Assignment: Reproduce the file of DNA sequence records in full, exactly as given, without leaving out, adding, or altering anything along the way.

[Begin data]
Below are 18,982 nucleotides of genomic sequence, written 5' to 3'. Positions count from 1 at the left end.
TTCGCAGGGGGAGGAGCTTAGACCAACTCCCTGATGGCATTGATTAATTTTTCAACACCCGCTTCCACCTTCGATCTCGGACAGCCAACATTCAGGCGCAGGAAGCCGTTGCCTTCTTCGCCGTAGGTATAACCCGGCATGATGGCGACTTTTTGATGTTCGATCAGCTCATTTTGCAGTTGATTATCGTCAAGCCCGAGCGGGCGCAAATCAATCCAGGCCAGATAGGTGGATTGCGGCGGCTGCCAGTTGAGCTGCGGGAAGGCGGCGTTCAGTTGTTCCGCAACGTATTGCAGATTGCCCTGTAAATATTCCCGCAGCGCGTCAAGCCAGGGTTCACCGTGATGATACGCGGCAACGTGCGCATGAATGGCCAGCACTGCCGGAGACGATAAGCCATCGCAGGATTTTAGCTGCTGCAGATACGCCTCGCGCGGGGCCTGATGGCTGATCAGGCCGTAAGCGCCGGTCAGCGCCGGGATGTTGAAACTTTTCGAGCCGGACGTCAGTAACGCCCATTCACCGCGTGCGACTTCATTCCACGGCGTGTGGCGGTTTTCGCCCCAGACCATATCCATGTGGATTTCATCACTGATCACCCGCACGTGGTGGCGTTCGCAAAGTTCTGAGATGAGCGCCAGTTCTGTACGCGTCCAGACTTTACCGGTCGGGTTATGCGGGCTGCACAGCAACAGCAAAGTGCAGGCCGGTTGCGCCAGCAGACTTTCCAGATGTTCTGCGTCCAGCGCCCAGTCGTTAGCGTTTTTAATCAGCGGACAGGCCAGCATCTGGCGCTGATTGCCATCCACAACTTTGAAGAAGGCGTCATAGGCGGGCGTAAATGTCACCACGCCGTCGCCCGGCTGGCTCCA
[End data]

Below are 18,982 nucleotides of genomic sequence, written 5' to 3'. Positions count from 1 at the left end.
TTCGCAGGGGGAGGAGCTTAGACCAACTCCCTGATGGCATTGATTAATTTTTCAACACCCGCTTCCACCTTCGATCTCGGACAGCCAACATTCAGGCGCAGGAAGCCGTTGCCTTCTTCGCCGTAGGTATAACCCGGCATGATGGCGACTTTTTGATGTTCGATCAGCTCATTTTGCAGTTGATTATCGTCAAGCCCGAGCGGGCGCAAATCAATCCAGGCCAGATAGGTGGATTGCGGCGGCTGCCAGTTGAGCTGCGGGAAGGCGGCGTTCAGTTGTTCCGCAACGTATTGCAGATTGCCCTGTAAATATTCCCGCAGCGCGTCAAGCCAGGGTTCACCGTGATGATACGCGGCAACGTGCGCATGAATGGCCAGCACTGCCGGAGACGATAAGCCATCGCAGGATTTTAGCTGCTGCAGATACGCCTCGCGCGGGGCCTGATGGCTGATCAGGCCGTAAGCGCCGGTCAGCGCCGGGATGTTGAAACTTTTCGAGCCGGACGTCAGTAACGCCCATTCACCGCGTGCGACTTCATTCCACGGCGTGTGGCGGTTTTCGCCCCAGACCATATCCATGTGGATTTCATCACTGATCACCCGCACGTGGTGGCGTTCGCAAAGTTCTGAGATGAGCGCCAGTTCTGTACGCGTCCAGACTTTACCGGTCGGGTTATGCGGGCTGCACAGCAACAGCAAAGTGCAGGCCGGTTGCGCCAGCAGACTTTCCAGATGTTCTGCGTCCAGCGCCCAGTCGTTAGCGTTTTTAATCAGCGGACAGGCCAGCATCTGGCGCTGATTGCCATCCACAACTTTGAAGAAGGCGTCATAGGCGGGCGTAAATGTCACCACGCCGTCGCCCGGCTGGCTCCA